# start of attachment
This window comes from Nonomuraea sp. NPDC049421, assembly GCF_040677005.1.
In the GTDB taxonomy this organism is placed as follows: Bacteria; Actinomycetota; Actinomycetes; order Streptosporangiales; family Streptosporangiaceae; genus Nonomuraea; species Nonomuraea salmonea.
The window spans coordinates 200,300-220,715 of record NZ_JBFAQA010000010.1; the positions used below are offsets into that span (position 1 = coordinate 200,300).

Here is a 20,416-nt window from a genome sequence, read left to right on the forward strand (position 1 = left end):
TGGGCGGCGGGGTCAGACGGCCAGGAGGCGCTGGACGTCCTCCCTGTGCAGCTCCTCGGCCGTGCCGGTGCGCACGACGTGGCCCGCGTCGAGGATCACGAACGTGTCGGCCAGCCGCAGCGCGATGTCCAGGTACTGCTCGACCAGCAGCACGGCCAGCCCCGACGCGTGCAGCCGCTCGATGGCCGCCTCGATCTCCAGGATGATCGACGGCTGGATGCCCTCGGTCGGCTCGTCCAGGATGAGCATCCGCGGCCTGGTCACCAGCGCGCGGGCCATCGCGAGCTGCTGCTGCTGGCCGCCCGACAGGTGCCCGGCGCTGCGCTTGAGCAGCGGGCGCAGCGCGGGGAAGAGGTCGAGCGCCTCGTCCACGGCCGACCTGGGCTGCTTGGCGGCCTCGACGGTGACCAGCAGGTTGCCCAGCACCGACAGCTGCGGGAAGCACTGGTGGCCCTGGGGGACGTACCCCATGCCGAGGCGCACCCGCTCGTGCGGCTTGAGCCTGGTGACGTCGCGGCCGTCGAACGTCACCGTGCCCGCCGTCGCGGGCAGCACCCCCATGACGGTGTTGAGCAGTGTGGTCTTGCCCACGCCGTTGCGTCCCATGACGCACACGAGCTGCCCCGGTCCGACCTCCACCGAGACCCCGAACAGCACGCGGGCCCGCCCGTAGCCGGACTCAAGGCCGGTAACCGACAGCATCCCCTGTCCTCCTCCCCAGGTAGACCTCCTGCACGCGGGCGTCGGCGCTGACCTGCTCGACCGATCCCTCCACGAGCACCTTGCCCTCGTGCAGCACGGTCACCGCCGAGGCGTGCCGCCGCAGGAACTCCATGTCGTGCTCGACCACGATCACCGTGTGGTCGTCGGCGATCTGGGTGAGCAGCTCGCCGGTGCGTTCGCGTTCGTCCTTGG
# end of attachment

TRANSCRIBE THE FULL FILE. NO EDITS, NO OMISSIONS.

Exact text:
This window comes from Nonomuraea sp. NPDC049421, assembly GCF_040677005.1.
In the GTDB taxonomy this organism is placed as follows: Bacteria; Actinomycetota; Actinomycetes; order Streptosporangiales; family Streptosporangiaceae; genus Nonomuraea; species Nonomuraea salmonea.
The window spans coordinates 200,300-220,715 of record NZ_JBFAQA010000010.1; the positions used below are offsets into that span (position 1 = coordinate 200,300).

Here is a 20,416-nt window from a genome sequence, read left to right on the forward strand (position 1 = left end):
TGGGCGGCGGGGTCAGACGGCCAGGAGGCGCTGGACGTCCTCCCTGTGCAGCTCCTCGGCCGTGCCGGTGCGCACGACGTGGCCCGCGTCGAGGATCACGAACGTGTCGGCCAGCCGCAGCGCGATGTCCAGGTACTGCTCGACCAGCAGCACGGCCAGCCCCGACGCGTGCAGCCGCTCGATGGCCGCCTCGATCTCCAGGATGATCGACGGCTGGATGCCCTCGGTCGGCTCGTCCAGGATGAGCATCCGCGGCCTGGTCACCAGCGCGCGGGCCATCGCGAGCTGCTGCTGCTGGCCGCCCGACAGGTGCCCGGCGCTGCGCTTGAGCAGCGGGCGCAGCGCGGGGAAGAGGTCGAGCGCCTCGTCCACGGCCGACCTGGGCTGCTTGGCGGCCTCGACGGTGACCAGCAGGTTGCCCAGCACCGACAGCTGCGGGAAGCACTGGTGGCCCTGGGGGACGTACCCCATGCCGAGGCGCACCCGCTCGTGCGGCTTGAGCCTGGTGACGTCGCGGCCGTCGAACGTCACCGTGCCCGCCGTCGCGGGCAGCACCCCCATGACGGTGTTGAGCAGTGTGGTCTTGCCCACGCCGTTGCGTCCCATGACGCACACGAGCTGCCCCGGTCCGACCTCCACCGAGACCCCGAACAGCACGCGGGCCCGCCCGTAGCCGGACTCAAGGCCGGTAACCGACAGCATCCCCTGTCCTCCTCCCCAGGTAGACCTCCTGCACGCGGGCGTCGGCGCTGACCTGCTCGACCGATCCCTCCACGAGCACCTTGCCCTCGTGCAGCACGGTCACCGCCGAGGCGTGCCGCCGCAGGAACTCCATGTCGTGCTCGACCACGATCACCGTGTGGTCGTCGGCGATCTGGGTGAGCAGCTCGCCGGTGCGTTCGCGTTCGTCCTTGG